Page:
Gunman arrested after shooting guard at US Census Bureau
Police tape at Segule home (Screen capture)

A gunman was taken into custody after kidnapping a woman, shooting a security guard at a gate outside the U.S. Census Bureau headquarters in Maryland, and then trading gunfire with Washington, D.C., police on Thursday evening, officials said.

Washington, D.C., police responded to a call about an armed kidnapping around 5:30 p.m. local time, and then another call about the shooting at the Census Bureau building in Suitland, Maryland, about half an hour later, Washington, D.C., Metropolitan Police Chief Cathy Lanier told reporters.

Lanier said the suspect forced a woman into a green Honda and then drove to the government building and shot a guard who approached the vehicle while the two people inside the car were having a "domestic fight."

The guard was shot in the upper body and taken to a local hospital in "extremely critical condition," said Mark Brady, spokesman for the Prince George's County Fire Department. Brady said he did not know if the guard, an adult male, was a federal employee or a contractor.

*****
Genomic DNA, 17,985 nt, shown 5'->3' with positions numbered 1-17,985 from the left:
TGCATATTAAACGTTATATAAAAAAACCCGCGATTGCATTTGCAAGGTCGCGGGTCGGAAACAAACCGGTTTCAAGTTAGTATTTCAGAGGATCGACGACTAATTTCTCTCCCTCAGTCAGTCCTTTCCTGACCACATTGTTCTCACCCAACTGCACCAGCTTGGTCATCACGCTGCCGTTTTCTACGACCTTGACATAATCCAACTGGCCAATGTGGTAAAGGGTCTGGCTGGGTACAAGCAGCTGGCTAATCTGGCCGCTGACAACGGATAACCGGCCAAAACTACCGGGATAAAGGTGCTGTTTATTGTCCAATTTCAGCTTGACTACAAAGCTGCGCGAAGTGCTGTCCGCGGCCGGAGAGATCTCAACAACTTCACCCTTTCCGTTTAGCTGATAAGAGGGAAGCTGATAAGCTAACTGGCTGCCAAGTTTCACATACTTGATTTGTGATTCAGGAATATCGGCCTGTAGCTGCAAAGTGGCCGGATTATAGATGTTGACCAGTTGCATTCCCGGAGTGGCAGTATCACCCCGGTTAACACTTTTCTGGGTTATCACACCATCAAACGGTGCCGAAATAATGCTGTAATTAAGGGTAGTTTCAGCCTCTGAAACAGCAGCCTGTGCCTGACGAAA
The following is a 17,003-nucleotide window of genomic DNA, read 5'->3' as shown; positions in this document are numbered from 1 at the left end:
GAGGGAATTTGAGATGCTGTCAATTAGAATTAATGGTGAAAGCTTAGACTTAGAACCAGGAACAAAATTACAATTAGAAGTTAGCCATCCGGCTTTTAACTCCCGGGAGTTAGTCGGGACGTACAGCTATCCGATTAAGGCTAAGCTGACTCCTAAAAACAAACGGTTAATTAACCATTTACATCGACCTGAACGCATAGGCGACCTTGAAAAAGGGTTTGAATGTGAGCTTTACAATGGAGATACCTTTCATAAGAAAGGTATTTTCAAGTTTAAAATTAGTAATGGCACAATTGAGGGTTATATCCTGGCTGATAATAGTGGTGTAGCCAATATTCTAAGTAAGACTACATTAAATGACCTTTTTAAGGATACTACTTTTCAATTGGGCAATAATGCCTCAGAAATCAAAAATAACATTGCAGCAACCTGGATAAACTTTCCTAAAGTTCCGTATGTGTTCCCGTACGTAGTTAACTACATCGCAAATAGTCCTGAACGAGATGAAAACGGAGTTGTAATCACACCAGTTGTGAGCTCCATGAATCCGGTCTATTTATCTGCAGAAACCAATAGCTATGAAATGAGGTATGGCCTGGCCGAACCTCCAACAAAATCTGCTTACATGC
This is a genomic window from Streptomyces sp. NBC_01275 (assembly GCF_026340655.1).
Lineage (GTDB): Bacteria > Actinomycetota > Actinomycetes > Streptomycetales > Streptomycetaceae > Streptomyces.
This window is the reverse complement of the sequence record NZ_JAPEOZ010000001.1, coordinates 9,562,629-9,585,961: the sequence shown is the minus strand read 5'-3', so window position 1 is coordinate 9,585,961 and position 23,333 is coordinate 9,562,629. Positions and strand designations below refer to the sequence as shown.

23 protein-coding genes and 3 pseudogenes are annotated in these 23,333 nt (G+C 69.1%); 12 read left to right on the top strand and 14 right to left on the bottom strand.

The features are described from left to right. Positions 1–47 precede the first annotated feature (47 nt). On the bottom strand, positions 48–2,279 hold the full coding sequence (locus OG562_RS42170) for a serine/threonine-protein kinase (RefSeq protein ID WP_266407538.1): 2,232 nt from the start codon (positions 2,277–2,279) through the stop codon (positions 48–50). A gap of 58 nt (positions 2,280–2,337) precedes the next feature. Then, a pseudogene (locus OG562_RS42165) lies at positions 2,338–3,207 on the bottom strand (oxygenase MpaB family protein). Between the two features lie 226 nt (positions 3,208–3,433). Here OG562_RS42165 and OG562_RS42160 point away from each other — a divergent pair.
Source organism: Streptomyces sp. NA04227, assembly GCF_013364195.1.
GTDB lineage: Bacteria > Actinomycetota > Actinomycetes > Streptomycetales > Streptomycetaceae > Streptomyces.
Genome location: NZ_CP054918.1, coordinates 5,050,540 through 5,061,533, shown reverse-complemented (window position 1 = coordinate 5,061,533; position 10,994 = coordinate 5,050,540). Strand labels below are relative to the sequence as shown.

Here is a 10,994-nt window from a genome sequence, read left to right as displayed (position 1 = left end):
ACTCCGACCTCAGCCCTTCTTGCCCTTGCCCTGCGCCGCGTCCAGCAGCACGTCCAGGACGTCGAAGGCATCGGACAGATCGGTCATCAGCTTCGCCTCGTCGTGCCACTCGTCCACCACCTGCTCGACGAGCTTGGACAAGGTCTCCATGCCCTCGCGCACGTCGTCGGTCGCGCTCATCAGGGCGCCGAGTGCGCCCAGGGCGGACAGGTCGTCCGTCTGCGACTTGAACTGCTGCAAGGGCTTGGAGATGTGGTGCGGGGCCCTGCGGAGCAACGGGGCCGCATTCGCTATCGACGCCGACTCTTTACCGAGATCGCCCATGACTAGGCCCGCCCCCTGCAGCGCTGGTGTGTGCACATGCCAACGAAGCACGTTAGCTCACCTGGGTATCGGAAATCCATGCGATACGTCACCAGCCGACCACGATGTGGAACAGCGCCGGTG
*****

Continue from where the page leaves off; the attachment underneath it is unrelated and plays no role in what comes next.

ABC News reported early on Friday morning that the guard had died in hospital.

After fleeing the scene of that shooting the driver then fled the scene, firing shots at police at various spots in the city before the chase ended in a gunfight in which both the suspect and an officer were shot, Lanier said. Police said the officer was shot in the ankle during the incident.

Lanier said officers later made contact with the kidnapped woman, according to a video of the news conference published online by local broadcaster WJLA-TV.

In a statement on its Twitter account, the Census Bureau said there had been an "incident" at the Suitland Federal Center and there an investigation was underway.

"We are committed to the safety of all staff who work at the Census Bureau and are currently making sure that everyone is safe and secure," the statement said.

(Reporting by Mary Wisniewski in Chicago and Curtis Skinner in San Francisco; Editing by Eric Beech and Eric Walsh)